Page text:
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Image from page 494 of “The historical location of Detroit” (1918)
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Identifier: historicalgeogra00inpark
Title: The historic geography of Detroit
Year: 1918 (1910s)
Authors: Parkins, A. E. (Almon Ernest), 1879-1940 cn
Subjects: Anthropo-geography
Publisher: Lansing, Michigan Historical Commission
Adding Library: Allen County Public Library Genealogy Center
Digitizing Sponsor: Allen County Public Library Genealogy Center

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Text Appearing Before Image:
bout 22per penny.^^ The increase in populace in the Lakes region, thereduction in cost of transportation, the more percapita wealth, and also the better leistue have actually contrib-uted toward enhancing the passenger traffic. Thetotal range people reported through the differentdistricts in the Great Lakes in 1906 ended up being 16,300,000. 63. Roberts, SkctcJics of this City associated with the Straits, 20; Distumcll, Trip Througli Lakes and St. Lawrence Valley (1857), 135. 64. Farmer, Map of Michigan (1870). 65. Maybe not individually detailed. {Eleventh Census (1890), Transporta- tion by-water, 339). 66. Ibid. rji ■ o: j. ■MK 228 HISTORICAL GEOGRAPHY OF DETROIT with this quantity Detroit was paid with 7,400,000,or about 45 percent of this total. These figures in-cluded individuals held by ferries, excursions steam-ers, by passenger and freight vessels, these notbeing separately listed. The remarkable showingmade by Detroit inside passenger business is due tothe location of the city on a big navigable river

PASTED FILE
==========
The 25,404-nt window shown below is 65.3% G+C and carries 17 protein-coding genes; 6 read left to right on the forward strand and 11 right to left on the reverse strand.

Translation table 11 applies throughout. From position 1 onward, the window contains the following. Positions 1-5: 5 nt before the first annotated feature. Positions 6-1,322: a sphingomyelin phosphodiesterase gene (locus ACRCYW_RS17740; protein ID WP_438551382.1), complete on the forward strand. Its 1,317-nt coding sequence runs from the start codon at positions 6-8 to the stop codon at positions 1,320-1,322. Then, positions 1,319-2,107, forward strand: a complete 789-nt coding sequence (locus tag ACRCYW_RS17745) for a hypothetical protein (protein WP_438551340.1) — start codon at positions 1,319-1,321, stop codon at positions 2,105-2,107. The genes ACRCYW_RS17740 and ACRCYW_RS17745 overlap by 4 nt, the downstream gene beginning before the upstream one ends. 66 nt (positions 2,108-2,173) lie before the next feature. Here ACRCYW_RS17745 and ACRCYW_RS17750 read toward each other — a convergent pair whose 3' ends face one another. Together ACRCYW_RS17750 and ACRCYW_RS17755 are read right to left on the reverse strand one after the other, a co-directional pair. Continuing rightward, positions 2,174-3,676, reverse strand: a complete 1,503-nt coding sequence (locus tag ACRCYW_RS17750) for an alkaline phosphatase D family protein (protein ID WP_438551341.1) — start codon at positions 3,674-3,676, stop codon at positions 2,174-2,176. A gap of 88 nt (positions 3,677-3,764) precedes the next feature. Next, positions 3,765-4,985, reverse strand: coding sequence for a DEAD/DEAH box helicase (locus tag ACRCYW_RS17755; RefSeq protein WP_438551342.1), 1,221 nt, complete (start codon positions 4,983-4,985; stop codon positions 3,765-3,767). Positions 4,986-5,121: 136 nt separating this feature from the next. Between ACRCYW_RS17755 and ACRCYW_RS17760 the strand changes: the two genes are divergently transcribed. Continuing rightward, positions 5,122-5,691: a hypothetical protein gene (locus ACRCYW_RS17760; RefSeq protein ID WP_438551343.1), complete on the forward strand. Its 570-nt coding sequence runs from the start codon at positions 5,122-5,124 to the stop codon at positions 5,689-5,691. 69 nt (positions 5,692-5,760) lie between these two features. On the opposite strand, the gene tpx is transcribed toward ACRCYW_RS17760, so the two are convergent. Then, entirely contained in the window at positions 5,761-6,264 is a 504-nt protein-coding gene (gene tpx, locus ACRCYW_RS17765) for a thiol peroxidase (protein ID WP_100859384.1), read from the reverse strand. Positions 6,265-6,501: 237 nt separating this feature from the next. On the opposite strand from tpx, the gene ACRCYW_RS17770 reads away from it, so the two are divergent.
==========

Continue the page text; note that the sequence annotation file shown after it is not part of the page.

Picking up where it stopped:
Text Appearing After Image:
between Lake Erie plus the Upper Lakes. The citypark on Belle Isle, Windsor contrary, many recreationparks regarding the islands in St. Clair and Detroit riversand in Lake Erie, while the a few pond locations to whichsteam.er outlines expand from Detroit, all contribute togive Detroit a great passenger traffic.*^^ 67. Transp.by Liquid, Census Kept. (1906), lU. 68. Evans responses with this as early as 1818. See Thvvaites, Early Western Travels, VIII, 222 (Evans). ..■ I 1; : GREAT LAKES NAVIGATION 229 Detroit reaps just ultimately some great benefits of facilitiesfor transportation offered by most cargo carriersof the Lakes. The mines, the forests, and grainfields regarding the Great Lakes area would be the sources from,which almost all of the com.m.odities continued the Lakesoriginate. In 1898 coal, iron ore, lumber, whole grain, andflour constituted almost 92 percent associated with the total traffic Receipts Shi p m e n t-s lO 5 n i M ► « . T o-o 3 5 10 IS Duluth Supf rior-VV. 5up«nor Ashtabola _ Bu-f-falo Chicago -S.ChicagoC

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